Homily, Ordinary Time Sunday 21C
The question in today’s Gospel has been the subject of lots of debate and speculation, even in recent times. “Will only a few people be saved?” Is hell crowded or empty? Will God’s mercy win out over everything, or does God actually respect our free will when we say No to Him? I think a lot of the discussion is motivated by a genuine concern for our neighbor. We see lots and lots of people not really engaged in spiritual pursuits. There’s a perception that in modern times human populations all over the world are tending to be less and less religious, more agnostic and atheistic. The errors of Islam have once again spread into huge portions of the world as well. And so, what can we say about them? Are they all going to hell? Even just asking the question for ourselves, another way we could phrase the question is, how difficult will it be to get to heaven? Should I kick it into high gear or just give up now because I don’t really stand a chance anyway? “Lord, will only a few people be saved?”
Now notice that Jesus does not say in reply, Yes, and Jesus doesn’t say, No. He says, “Strive to enter through the narrow gate, for many, I tell you, will attempt to enter but will not be strong enough.” If we think we are strong enough already, good enough Catholics, good people, nice people, we need to think again. The Saints who have made it to heaven were those who were always striving for more, challenging themselves and being challenged by God to answer more fully each day the call to holiness, to pray without ceasing and to serve the least ones. Saint Teresa of Calcutta would often summarize the Gospel on one hand. Five words. You did it to me. Jesus said, Whatever you do to the least of my brethren, you did it to me. Mother Teresa was always striving to better serve the poor and the abandoned, the dying and those who had no one else to care for them. She was always striving to give more and more of herself to God, to Jesus in the Eucharist. Strive to enter through the narrow gate.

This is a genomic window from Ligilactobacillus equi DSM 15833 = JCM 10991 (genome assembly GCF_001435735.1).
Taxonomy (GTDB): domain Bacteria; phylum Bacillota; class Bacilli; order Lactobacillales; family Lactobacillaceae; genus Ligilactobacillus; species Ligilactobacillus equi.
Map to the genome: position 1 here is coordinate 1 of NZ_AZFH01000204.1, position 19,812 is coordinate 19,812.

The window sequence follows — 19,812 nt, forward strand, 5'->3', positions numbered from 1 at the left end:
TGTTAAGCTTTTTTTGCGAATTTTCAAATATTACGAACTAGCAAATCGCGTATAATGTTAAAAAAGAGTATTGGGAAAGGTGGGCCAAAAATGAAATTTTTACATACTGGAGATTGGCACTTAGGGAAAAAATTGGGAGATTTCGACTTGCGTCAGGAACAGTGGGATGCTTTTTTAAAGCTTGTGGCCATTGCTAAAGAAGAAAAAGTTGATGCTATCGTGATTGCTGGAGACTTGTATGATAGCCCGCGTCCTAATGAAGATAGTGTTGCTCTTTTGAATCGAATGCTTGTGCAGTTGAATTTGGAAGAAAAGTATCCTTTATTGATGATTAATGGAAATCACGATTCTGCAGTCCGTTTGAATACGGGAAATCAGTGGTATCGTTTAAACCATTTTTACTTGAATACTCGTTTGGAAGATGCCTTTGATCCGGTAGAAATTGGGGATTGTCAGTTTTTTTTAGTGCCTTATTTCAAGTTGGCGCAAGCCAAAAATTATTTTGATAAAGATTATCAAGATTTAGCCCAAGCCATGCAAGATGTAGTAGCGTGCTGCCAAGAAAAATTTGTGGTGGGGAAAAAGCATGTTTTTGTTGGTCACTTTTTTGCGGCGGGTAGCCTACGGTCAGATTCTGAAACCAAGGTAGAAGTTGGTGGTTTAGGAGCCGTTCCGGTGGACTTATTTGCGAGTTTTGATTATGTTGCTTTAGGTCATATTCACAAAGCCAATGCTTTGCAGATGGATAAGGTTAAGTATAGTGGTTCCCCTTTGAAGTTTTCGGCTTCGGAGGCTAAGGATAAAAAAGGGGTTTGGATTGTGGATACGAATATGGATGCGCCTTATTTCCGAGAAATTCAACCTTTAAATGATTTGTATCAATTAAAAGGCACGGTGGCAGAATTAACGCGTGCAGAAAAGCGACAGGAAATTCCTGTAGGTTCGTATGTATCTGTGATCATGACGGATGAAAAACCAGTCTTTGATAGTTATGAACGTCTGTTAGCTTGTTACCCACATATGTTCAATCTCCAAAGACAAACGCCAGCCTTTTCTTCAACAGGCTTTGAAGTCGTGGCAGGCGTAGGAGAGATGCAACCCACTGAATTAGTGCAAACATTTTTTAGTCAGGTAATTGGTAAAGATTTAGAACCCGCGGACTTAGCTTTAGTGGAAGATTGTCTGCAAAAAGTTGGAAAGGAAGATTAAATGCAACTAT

The original motivation for the question of whether only a few would be saved was probably the prominence of a spiritual elite in the time of Jesus. The Pharisees, the Sadducees, the priests and scholars of the Law, only a few of the total population, who were able to keep the laws about cleanliness and the many traditions of the Jews. These were perceived as the chosen few, the ones closer to God and often proud of their positions. Even in our own day, we might think that priests, deacons, bishops, cardinals, popes, that they have some advantage over the rest. In some ways, that is possible, in that we have hopefully spent a lot of time and study in learning the truths of the faith, but all of us will be judged rather on how we have actually put those truths into action, and those who know more intellectually don’t necessarily do more.
The first reading from Isaiah prophesied that God would take priests and Levites from among the nations, from the unclean Gentiles, the people that had not been chosen by God as the Jews had, and Jesus says that “people will come from the east and the west and from the north and the south and will recline at table in the kingdom of God. For behold, some are last who will be first, and some are first who will be last.” The spiritually elite have no advantage over anyone else in entering the kingdom of God. If anything, there is more of a danger that they become complacent and think that they are already doing enough. Are we striving, or are we settling? Strive to enter the narrow gate.
Now what about those others, the atheists, the unchurched, the “spiritual-but-not-religious,” the Muslims and followers of false religions, what about them? I can control the words, actions, and responses of precisely one person. And that person is me. The reply that Jesus gives in today’s Gospel reminds me of what He says to St. Peter on the shore of Galilee at the end of the Gospel according to John. Peter is walking with Jesus on the shore and turns to look at John and asks, “What about him, Lord?” And Jesus basically replies, Don’t worry about John. I’ll look after John. “You, follow Me.” “Lord, will only a few people be saved?” “You, strive to enter the narrow gate.” You, share the Gospel that we have received. Live it loudly, and let those whom God has called respond. God is going to take of those others. He offers and desires the salvation of each and every person. But you can control the response of you. So strive, and don’t settle, in the spiritual life. Share the Gospel with the person next to you, the people we actually meet each day. If every believing Catholic did that, the invitation from God would eventually reach everyone in the world. And then let God be the final Judge of their response. You, strive.